(48b) Session Keynote: Low-Carbon Power Generation with Methane Fueled SOFCs | AIChE

(48b) Session Keynote: Low-Carbon Power Generation with Methane Fueled SOFCs


Matsuzaki, Y. - Presenter, Kyushu University
Kawabata, Y., Tokyo Gas Co., Ltd.
Keller, M., The University of Tokyo
Otomo, J., The University of Tokyo



gas fueled power generation systems, such as large scale thermal power plants
and solid oxide fuel cells (SOFCs), are promising technologies with high electrical
efficiencies of higher than 50% (LHV), and give high temperature exhaust heats1. While the CO2 emission coefficient of the electrical power with a
natural gas fuel will decrease with increasing the electrical efficiency, it
remains to have non-negligible value even at the considerably high efficiency.
Methane is a main component of natural gas. Recently thermal decomposition and
catalytic thermal decomposition of methane have attracted attentions as
advanced technologies producing COx-free hydrogen,
which are simple ways to reduce the CO2 emission caused by methane fuel2.


As a fuel of the SOFCs, methane is typically mixed
with steam and reformed to hydrogen and carbon monoxide by steam-reforming
reaction before supplied to SOFC stacks. The thermal energy needed for the
endothermic steam-reforming reaction is supplied by the heat generated as a
co-product accompanied by power generation from SOFCs. Methane fueled SOFCs
have high electrical efficiencies, however, they
accompany CO2 emission
of 0.198 η-1 kg-CO2 / kWh, where η is electrical efficiency. While
the CO2 emission
coefficient decreases with increasing the electrical efficiency, the reduction
of the coefficient has a lower limit of 0.198 kg-CO2 / kWh by means of merely increasing the electrical

have conducted feasibility study of the innovative low-carbon methane-fueled
power generation, in which methane was partly decomposed to form hydrogen and
solid carbon before power generation, and a mixture of the generated hydrogen
and undecomposed methane was used as a fuel. Figure 1 shows the schematic
illustration of the system designed for the low-carbon power generation with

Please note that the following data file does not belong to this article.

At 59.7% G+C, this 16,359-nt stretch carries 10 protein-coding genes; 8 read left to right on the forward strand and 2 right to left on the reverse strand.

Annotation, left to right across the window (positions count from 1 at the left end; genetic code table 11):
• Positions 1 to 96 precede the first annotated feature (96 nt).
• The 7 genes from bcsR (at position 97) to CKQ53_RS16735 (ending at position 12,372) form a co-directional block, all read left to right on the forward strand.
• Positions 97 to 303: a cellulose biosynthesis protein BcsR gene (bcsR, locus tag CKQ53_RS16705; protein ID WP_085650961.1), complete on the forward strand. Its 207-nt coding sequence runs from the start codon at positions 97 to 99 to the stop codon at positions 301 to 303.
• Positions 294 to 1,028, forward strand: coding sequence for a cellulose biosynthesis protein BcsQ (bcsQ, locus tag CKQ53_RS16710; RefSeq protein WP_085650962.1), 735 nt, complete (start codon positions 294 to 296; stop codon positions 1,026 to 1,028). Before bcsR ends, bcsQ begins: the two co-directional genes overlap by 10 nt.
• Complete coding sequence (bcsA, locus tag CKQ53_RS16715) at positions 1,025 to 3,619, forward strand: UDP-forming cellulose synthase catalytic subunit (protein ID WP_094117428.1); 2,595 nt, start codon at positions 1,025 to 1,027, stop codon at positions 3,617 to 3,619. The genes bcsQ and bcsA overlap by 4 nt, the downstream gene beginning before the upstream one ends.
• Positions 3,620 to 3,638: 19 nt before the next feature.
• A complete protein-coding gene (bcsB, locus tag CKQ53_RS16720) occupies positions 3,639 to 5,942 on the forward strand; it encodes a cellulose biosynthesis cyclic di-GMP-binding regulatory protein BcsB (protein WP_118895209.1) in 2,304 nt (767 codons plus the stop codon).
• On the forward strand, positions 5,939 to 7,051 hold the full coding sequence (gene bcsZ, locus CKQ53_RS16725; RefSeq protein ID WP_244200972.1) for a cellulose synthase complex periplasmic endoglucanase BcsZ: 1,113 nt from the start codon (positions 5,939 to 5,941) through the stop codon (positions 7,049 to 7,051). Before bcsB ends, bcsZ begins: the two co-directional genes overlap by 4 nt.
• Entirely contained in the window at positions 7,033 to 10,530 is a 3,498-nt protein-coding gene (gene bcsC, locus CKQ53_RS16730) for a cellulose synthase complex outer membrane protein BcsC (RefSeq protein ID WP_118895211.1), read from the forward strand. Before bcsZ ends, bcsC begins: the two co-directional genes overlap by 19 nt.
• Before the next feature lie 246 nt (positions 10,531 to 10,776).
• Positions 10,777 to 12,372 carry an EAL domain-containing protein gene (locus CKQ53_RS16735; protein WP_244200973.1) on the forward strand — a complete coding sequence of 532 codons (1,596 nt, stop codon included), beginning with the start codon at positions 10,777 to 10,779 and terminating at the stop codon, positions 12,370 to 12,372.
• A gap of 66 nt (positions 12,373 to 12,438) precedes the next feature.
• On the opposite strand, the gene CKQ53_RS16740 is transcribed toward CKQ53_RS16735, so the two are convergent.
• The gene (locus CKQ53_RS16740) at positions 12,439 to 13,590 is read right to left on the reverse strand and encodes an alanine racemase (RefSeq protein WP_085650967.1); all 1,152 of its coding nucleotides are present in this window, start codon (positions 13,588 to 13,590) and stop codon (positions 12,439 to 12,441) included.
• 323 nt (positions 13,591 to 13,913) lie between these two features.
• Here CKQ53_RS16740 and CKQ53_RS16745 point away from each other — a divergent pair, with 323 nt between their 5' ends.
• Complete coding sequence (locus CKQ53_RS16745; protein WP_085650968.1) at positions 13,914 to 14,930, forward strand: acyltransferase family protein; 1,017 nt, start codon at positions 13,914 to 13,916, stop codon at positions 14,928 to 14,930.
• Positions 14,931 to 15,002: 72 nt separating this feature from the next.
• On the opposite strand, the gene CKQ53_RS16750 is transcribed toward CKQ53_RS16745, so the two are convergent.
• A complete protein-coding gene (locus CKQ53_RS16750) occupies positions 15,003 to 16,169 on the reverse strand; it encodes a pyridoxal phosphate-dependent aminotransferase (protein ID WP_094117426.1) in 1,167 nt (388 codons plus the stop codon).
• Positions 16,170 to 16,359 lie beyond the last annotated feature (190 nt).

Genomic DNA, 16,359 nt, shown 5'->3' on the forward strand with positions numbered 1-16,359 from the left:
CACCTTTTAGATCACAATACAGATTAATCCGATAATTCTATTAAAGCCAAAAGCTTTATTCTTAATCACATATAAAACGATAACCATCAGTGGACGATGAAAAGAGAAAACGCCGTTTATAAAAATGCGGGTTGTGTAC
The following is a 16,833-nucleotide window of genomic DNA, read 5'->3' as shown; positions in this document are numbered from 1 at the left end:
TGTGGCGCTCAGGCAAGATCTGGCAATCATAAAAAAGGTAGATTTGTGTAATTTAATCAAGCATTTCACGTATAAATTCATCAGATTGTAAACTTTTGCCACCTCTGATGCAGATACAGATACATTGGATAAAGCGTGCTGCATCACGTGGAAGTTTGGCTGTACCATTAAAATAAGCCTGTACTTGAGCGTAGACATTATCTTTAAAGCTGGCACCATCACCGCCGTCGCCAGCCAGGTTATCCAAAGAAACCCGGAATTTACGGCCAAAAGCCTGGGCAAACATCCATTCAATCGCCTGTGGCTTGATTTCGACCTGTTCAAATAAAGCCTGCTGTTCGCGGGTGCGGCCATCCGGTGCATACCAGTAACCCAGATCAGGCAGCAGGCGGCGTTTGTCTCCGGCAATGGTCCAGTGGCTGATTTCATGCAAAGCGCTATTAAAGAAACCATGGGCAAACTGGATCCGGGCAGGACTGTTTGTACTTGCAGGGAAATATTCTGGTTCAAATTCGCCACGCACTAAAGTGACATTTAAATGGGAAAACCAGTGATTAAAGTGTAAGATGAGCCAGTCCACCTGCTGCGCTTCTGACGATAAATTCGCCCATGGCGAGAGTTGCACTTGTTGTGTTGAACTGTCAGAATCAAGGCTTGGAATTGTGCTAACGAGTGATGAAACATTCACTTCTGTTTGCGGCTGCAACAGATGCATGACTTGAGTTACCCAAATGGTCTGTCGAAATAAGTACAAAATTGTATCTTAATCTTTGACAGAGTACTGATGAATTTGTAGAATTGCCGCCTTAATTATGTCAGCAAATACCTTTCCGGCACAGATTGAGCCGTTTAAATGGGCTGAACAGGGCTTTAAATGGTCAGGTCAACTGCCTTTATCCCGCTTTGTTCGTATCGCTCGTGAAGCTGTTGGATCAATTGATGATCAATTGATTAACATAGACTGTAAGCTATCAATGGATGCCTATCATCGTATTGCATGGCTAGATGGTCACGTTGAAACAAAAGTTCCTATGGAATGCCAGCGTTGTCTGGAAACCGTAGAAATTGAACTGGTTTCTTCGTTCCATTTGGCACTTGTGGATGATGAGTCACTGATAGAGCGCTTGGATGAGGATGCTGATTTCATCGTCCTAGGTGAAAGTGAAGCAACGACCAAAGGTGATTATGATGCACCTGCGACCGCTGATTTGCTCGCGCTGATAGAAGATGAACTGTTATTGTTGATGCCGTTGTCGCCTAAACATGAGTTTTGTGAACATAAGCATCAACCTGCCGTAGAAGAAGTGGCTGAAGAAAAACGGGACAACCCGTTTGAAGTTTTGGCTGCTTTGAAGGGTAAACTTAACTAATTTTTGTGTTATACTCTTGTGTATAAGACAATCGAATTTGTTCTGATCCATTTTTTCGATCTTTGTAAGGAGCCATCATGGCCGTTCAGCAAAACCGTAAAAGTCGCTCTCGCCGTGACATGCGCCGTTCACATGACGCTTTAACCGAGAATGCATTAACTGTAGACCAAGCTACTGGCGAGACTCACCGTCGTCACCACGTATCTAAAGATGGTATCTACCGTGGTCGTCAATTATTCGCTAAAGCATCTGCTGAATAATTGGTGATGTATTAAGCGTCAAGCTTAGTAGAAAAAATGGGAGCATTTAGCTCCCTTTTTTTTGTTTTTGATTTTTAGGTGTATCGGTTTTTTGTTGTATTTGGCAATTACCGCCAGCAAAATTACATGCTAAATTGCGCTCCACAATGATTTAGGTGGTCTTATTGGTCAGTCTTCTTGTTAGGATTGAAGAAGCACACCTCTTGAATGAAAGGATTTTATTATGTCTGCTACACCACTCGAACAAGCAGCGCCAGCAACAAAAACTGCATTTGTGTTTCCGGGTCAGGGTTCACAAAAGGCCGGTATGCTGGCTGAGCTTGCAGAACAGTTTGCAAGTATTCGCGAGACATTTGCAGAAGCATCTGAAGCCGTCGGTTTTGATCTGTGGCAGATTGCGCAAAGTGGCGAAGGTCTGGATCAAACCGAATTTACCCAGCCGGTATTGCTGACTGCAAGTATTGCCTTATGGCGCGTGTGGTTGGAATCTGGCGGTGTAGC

the methane fueled SOFC. In the SOFC system, partially replacing the
steam-reforming methane fuel by the decomposed methane fuel was found to result
in a lower CO2 emission
coefficient of the electrical power generated in the system without a serious
increase of the thermal energy needed for the fuel processing. The coefficient
had strong dependence on the ratio of the decomposition to the steam-reforming.

The solid carbon deposited by the decomposition will
be able to be utilized as carbon materials such as carbon black and carbon
fiber, or source material of syngas which leads to liquid chemicals. Thus by
using this system, carbon fixation in methane fueled power generation will be
materialized through forming the co-products such as solid carbon, syngas,
and/or liquid organic compounds.

Fig. 1.
Schematics of the system used in this study,


This research is supported by The Japan Science and
Technology Agency (JST) through its “Center of Innovation Science and
Technology-based Radical Innovation and Entrepreneurship Program (COI Program).


1. Yoshio Matsuzaki,
Yuya Tachikawa, Takaaki Somekawa, Toru Hatae, Hiroshige Matsumoto, Shunsuke
Taniguchi, Kazunari Sasaki (2015)., “Effect of
proton-conduction in electrolyte on electric efficiency of multi-stage solid
oxide fuel cells”, Sci. Rep. 5, 12640, pp 1-10

2. Hazzim F. Abbas, W.M.A. Wan Daud
(2010), “Hydrogen production by methane decomposition: A review”, Int. J. Hydrog. Energy 35 (3) pp. 1160-1190